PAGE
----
The referendum for rephrasing the constitutional definition of marriage was invalidated.
21.1% of the citizens with the right to vote, namely 3.9 million people, participated in the referendum on rephrasing the definition of “family” in the Romanian Constitution, as being based on the freely consented union between a man and a woman, and not between spouses as stipulated at present. According to final data provided by the Central Electoral Bureau, 91.5% of those who went to the polls in the 2 days of voting, on Saturday and Sunday, voted for the modification, but the turnout was much below the threshold needed for validation, namely 30% of the eligible voters.
After a rather short campaign ahead of the referendum, which was verbally violent mainly on social networks, as many as 80% of the voters chose to boycott the vote. The reasons were quite diverse. Some didn’t even know what the referendum was all about, some were indifferent, and some others wanted to express their opposition to the ruling coalition or to the majority Orthodox Church that got involved in the referendum pleading for redefining the concept of family. The bill for the revision of the Constitution had been voted in Parliament and was based on a citizens’ initiative signed by 3 million people. Many have blamed the Social Democratic Party, the main party in the governing coalition, for the failure of the referendum.
The Social Democrats argued however that the result of the referendum was not their own failure, as, according to the law, the party only ran a public information campaign. On the contrary, the leader of the National Liberal Party in opposition blames the power for the failure of the referendum, given that there was no proper information campaign, the purpose of the ruling coalition allegedly being to make the Romanians uninterested in the referendum. The Save Romania Union Party, which opposed the ballot from the very beginning, was happy with the result. The MozaiQ Association, a defender of sexual minority rights, said that through the low vote turnout, people rejected hatred and discord and did not endorse a political act meant to stigmatize and discriminate against the LGBT community.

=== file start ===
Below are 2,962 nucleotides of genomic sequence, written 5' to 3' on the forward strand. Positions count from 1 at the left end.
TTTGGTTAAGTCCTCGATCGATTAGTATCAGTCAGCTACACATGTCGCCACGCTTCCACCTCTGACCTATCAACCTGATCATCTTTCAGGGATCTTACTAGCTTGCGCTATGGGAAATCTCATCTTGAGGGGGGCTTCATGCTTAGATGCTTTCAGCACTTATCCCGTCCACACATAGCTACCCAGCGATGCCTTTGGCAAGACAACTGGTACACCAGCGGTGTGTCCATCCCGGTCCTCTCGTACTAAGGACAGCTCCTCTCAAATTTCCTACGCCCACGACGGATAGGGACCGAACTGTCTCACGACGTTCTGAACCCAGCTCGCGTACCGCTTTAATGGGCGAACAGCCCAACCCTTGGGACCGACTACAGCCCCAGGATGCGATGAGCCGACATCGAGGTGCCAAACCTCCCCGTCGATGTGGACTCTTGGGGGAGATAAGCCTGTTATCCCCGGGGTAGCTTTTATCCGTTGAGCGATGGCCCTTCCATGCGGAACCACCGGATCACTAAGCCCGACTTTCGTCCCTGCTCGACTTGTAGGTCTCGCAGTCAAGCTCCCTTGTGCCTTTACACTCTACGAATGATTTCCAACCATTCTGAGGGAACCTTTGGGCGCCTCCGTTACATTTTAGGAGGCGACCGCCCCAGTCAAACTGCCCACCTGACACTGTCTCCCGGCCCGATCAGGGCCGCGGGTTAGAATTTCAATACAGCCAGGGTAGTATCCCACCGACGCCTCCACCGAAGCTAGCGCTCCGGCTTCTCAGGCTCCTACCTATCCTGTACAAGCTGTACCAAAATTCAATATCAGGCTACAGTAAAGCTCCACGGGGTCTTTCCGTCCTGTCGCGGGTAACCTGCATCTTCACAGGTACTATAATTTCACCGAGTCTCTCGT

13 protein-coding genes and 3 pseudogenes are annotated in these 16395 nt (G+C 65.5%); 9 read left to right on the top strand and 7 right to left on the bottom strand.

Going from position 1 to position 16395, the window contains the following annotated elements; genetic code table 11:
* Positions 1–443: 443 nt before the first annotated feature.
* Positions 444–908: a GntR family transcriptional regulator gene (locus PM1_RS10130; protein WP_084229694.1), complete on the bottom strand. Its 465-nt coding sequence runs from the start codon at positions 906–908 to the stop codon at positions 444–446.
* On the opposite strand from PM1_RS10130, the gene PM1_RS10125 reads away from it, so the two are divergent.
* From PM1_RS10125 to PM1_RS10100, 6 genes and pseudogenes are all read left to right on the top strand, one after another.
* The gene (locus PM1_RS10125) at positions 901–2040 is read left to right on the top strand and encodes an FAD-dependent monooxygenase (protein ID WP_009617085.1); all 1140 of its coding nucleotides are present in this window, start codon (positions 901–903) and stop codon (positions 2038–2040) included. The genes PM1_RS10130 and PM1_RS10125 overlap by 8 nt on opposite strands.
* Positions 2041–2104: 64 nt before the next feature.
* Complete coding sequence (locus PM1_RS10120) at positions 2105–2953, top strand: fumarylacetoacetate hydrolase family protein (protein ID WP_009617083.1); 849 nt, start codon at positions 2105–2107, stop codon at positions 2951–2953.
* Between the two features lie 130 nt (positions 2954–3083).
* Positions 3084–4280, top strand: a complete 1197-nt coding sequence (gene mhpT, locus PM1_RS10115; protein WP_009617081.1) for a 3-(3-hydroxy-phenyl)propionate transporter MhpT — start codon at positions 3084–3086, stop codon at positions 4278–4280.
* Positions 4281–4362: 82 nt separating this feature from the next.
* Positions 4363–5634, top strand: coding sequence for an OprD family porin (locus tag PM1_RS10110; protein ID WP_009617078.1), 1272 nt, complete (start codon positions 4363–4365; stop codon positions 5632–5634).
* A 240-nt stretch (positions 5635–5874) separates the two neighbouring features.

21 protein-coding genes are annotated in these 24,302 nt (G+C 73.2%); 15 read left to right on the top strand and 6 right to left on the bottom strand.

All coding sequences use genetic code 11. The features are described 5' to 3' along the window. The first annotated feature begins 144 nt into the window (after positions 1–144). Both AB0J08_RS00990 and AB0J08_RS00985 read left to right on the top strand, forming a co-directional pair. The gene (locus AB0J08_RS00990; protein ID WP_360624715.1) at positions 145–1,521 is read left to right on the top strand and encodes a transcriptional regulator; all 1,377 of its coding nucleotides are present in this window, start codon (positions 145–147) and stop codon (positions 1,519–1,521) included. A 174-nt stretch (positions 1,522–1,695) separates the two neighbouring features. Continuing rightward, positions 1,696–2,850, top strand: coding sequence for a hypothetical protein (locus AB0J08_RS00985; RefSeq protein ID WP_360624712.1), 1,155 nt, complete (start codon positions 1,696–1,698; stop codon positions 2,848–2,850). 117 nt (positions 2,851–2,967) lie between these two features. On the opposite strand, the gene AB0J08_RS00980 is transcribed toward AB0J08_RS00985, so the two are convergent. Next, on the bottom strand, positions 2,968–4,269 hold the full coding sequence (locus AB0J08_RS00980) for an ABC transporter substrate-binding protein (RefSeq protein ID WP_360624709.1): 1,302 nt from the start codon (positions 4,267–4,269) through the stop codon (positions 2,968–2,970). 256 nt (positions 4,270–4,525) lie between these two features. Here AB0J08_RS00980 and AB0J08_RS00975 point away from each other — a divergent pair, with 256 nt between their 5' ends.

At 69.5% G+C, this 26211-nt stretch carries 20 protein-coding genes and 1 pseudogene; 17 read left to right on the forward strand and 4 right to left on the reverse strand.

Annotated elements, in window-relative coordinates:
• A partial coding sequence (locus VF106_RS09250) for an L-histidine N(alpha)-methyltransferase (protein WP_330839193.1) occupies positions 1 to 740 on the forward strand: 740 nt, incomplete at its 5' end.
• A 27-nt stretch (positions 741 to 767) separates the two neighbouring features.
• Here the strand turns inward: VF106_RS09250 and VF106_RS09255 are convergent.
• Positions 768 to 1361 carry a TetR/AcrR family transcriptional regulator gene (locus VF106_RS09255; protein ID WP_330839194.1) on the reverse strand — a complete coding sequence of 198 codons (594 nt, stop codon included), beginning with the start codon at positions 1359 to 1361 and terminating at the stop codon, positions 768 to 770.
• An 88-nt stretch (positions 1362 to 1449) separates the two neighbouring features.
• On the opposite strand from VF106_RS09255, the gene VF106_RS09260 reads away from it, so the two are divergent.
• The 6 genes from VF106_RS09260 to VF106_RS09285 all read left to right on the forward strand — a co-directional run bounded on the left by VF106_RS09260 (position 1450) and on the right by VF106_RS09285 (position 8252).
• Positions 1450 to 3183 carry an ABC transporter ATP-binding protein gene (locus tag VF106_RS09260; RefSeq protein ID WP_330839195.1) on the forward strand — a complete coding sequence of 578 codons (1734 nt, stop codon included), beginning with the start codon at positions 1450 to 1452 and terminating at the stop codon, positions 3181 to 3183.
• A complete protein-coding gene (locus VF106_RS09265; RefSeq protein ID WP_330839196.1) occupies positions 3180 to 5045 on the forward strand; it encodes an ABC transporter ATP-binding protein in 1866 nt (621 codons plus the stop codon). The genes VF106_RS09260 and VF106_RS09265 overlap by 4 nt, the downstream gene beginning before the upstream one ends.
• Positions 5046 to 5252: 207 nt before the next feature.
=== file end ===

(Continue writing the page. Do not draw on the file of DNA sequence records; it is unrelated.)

Immediately after the referendum results were made public, the minister delegate for European affairs, Victor Negrescu announced that a bill would be submitted in Parliament in the coming weeks that should regulate civil partnership. The bill has been discussed with civil society representatives and political parties, Negrescu said, although many were surprised to hear about it in the public space.
Towards a new pensions law in the Romanian public system.
The Romanian government on Wednesday approved a new bill on the public pensions system, to be soon forwarded to Parliament. Labor minister Olguta Vasilescu said no pension would be diminished after recalculation, the standard retirement age and the contribution period would not change. The new bill is meant to increase pensions and eliminate imbalances in the system. Under the new bill, pensions will be calculated according to a person’s contribution, and pensioners with equal contribution periods, but who retired at different times, will receive the same amount of money. The future law is to be applied in stages up until 2021, when the law will take full effect. The law will benefit more than 5 million Romanian pensioners.